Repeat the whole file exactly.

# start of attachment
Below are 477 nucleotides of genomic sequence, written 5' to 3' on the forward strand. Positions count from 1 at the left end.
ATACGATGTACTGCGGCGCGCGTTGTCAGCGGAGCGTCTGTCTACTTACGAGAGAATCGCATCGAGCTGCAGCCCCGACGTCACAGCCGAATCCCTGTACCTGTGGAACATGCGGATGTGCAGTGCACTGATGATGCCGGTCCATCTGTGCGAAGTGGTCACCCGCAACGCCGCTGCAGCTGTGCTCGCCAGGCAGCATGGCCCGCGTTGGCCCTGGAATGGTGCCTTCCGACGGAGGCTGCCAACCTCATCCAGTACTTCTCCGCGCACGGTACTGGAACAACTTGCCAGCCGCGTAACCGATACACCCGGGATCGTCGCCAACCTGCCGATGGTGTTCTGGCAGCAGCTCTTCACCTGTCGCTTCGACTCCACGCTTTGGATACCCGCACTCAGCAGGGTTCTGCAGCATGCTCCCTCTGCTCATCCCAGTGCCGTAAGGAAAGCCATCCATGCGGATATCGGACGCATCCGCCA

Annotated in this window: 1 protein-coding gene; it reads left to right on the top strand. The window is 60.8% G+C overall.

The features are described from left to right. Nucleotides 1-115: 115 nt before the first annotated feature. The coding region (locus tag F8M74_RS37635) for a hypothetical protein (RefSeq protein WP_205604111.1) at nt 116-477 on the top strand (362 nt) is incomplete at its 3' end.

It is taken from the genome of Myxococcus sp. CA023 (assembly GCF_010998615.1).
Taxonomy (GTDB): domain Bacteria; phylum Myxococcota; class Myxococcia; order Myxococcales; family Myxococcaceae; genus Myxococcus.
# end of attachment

Below are 477 nucleotides of genomic sequence, written 5' to 3' on the forward strand. Positions count from 1 at the left end.
ATACGATGTACTGCGGCGCGCGTTGTCAGCGGAGCGTCTGTCTACTTACGAGAGAATCGCATCGAGCTGCAGCCCCGACGTCACAGCCGAATCCCTGTACCTGTGGAACATGCGGATGTGCAGTGCACTGATGATGCCGGTCCATCTGTGCGAAGTGGTCACCCGCAACGCCGCTGCAGCTGTGCTCGCCAGGCAGCATGGCCCGCGTTGGCCCTGGAATGGTGCCTTCCGACGGAGGCTGCCAACCTCATCCAGTACTTCTCCGCGCACGGTACTGGAACAACTTGCCAGCCGCGTAACCGATACACCCGGGATCGTCGCCAACCTGCCGATGGTGTTCTGGCAGCAGCTCTTCACCTGTCGCTTCGACTCCACGCTTTGGATACCCGCACTCAGCAGGGTTCTGCAGCATGCTCCCTCTGCTCATCCCAGTGCCGTAAGGAAAGCCATCCATGCGGATATCGGACGCATCCGCCA

Annotated in this window: 1 protein-coding gene; it reads left to right on the top strand. The window is 60.8% G+C overall.

The features are described from left to right. Nucleotides 1-115: 115 nt before the first annotated feature. The coding region (locus tag F8M74_RS37635) for a hypothetical protein (RefSeq protein WP_205604111.1) at nt 116-477 on the top strand (362 nt) is incomplete at its 3' end.

It is taken from the genome of Myxococcus sp. CA023 (assembly GCF_010998615.1).
Taxonomy (GTDB): domain Bacteria; phylum Myxococcota; class Myxococcia; order Myxococcales; family Myxococcaceae; genus Myxococcus.